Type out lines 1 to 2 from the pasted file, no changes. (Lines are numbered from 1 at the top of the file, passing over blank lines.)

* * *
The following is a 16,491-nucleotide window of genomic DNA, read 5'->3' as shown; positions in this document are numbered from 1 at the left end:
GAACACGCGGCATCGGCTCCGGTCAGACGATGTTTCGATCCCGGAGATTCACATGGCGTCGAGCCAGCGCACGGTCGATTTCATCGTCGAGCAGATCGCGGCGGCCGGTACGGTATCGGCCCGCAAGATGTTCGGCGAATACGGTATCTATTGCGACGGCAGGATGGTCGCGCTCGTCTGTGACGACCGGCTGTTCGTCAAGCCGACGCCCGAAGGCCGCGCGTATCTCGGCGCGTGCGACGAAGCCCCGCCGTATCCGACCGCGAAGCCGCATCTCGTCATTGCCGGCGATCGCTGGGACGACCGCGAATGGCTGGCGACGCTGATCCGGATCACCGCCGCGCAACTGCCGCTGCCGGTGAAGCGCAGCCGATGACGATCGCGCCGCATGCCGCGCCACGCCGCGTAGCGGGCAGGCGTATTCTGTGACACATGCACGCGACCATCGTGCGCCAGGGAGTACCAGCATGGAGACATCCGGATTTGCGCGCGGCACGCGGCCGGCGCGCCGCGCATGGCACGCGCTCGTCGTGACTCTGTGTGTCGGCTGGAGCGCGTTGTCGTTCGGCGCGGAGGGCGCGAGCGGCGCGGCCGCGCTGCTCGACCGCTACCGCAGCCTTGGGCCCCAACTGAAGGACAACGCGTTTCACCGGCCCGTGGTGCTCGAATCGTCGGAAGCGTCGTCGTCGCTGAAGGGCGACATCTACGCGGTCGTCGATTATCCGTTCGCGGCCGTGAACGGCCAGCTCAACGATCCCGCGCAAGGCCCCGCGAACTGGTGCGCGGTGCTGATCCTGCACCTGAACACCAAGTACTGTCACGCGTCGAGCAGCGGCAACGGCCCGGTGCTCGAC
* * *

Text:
The following is a 16,491-nucleotide window of genomic DNA, read 5'->3' as shown; positions in this document are numbered from 1 at the left end:
GAACACGCGGCATCGGCTCCGGTCAGACGATGTTTCGATCCCGGAGATTCACATGGCGTCGAGCCAGCGCACGGTCGATTTCATCGTCGAGCAGATCGCGGCGGCCGGTACGGTATCGGCCCGCAAGATGTTCGGCGAATACGGTATCTATTGCGACGGCAGGATGGTCGCGCTCGTCTGTGACGACCGGCTGTTCGTCAAGCCGACGCCCGAAGGCCGCGCGTATCTCGGCGCGTGCGACGAAGCCCCGCCGTATCCGACCGCGAAGCCGCATCTCGTCATTGCCGGCGATCGCTGGGACGACCGCGAATGGCTGGCGACGCTGATCCGGATCACCGCCGCGCAACTGCCGCTGCCGGTGAAGCGCAGCCGATGACGATCGCGCCGCATGCCGCGCCACGCCGCGTAGCGGGCAGGCGTATTCTGTGACACATGCACGCGACCATCGTGCGCCAGGGAGTACCAGCATGGAGACATCCGGATTTGCGCGCGGCACGCGGCCGGCGCGCCGCGCATGGCACGCGCTCGTCGTGACTCTGTGTGTCGGCTGGAGCGCGTTGTCGTTCGGCGCGGAGGGCGCGAGCGGCGCGGCCGCGCTGCTCGACCGCTACCGCAGCCTTGGGCCCCAACTGAAGGACAACGCGTTTCACCGGCCCGTGGTGCTCGAATCGTCGGAAGCGTCGTCGTCGCTGAAGGGCGACATCTACGCGGTCGTCGATTATCCGTTCGCGGCCGTGAACGGCCAGCTCAACGATCCCGCGCAAGGCCCCGCGAACTGGTGCGCGGTGCTGATCCTGCACCTGAACACCAAGTACTGTCACGCGTCGAGCAGCGGCAACGGCCCGGTGCTCGAC